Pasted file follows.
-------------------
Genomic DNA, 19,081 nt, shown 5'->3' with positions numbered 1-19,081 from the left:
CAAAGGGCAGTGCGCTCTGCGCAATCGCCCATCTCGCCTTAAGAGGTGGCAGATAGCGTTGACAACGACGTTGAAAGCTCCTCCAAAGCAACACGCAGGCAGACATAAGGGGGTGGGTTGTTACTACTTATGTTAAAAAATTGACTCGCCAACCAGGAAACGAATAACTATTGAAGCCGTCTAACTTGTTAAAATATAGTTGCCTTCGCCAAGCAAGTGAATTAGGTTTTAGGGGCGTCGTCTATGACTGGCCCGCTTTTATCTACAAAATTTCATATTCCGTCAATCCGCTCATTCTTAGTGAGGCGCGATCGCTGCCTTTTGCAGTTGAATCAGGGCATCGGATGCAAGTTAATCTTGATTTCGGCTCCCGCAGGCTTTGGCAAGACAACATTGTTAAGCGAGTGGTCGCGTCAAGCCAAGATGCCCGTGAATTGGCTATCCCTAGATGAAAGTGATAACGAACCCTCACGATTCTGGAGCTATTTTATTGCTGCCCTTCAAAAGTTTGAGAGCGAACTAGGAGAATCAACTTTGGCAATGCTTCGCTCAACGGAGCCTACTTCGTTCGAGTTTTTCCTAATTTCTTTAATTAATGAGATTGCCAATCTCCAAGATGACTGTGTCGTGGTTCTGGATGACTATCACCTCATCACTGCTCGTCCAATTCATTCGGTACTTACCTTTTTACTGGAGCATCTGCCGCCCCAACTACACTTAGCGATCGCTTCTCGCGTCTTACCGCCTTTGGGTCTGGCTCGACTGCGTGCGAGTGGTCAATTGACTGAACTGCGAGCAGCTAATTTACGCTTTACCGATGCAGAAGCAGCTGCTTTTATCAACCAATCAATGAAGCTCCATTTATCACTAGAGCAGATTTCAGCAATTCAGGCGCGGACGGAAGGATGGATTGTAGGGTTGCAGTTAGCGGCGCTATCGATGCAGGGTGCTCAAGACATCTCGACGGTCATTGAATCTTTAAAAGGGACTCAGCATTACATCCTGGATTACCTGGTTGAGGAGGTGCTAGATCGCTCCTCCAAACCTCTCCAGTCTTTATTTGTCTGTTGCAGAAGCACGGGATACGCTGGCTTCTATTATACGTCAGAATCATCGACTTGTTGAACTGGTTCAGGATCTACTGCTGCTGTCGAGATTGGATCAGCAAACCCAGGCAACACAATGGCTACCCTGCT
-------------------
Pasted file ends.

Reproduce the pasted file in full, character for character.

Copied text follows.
Genomic DNA, 19,081 nt, shown 5'->3' with positions numbered 1-19,081 from the left:
CAAAGGGCAGTGCGCTCTGCGCAATCGCCCATCTCGCCTTAAGAGGTGGCAGATAGCGTTGACAACGACGTTGAAAGCTCCTCCAAAGCAACACGCAGGCAGACATAAGGGGGTGGGTTGTTACTACTTATGTTAAAAAATTGACTCGCCAACCAGGAAACGAATAACTATTGAAGCCGTCTAACTTGTTAAAATATAGTTGCCTTCGCCAAGCAAGTGAATTAGGTTTTAGGGGCGTCGTCTATGACTGGCCCGCTTTTATCTACAAAATTTCATATTCCGTCAATCCGCTCATTCTTAGTGAGGCGCGATCGCTGCCTTTTGCAGTTGAATCAGGGCATCGGATGCAAGTTAATCTTGATTTCGGCTCCCGCAGGCTTTGGCAAGACAACATTGTTAAGCGAGTGGTCGCGTCAAGCCAAGATGCCCGTGAATTGGCTATCCCTAGATGAAAGTGATAACGAACCCTCACGATTCTGGAGCTATTTTATTGCTGCCCTTCAAAAGTTTGAGAGCGAACTAGGAGAATCAACTTTGGCAATGCTTCGCTCAACGGAGCCTACTTCGTTCGAGTTTTTCCTAATTTCTTTAATTAATGAGATTGCCAATCTCCAAGATGACTGTGTCGTGGTTCTGGATGACTATCACCTCATCACTGCTCGTCCAATTCATTCGGTACTTACCTTTTTACTGGAGCATCTGCCGCCCCAACTACACTTAGCGATCGCTTCTCGCGTCTTACCGCCTTTGGGTCTGGCTCGACTGCGTGCGAGTGGTCAATTGACTGAACTGCGAGCAGCTAATTTACGCTTTACCGATGCAGAAGCAGCTGCTTTTATCAACCAATCAATGAAGCTCCATTTATCACTAGAGCAGATTTCAGCAATTCAGGCGCGGACGGAAGGATGGATTGTAGGGTTGCAGTTAGCGGCGCTATCGATGCAGGGTGCTCAAGACATCTCGACGGTCATTGAATCTTTAAAAGGGACTCAGCATTACATCCTGGATTACCTGGTTGAGGAGGTGCTAGATCGCTCCTCCAAACCTCTCCAGTCTTTATTTGTCTGTTGCAGAAGCACGGGATACGCTGGCTTCTATTATACGTCAGAATCATCGACTTGTTGAACTGGTTCAGGATCTACTGCTGCTGTCGAGATTGGATCAGCAAACCCAGGCAACACAATGGCTACCCTGCT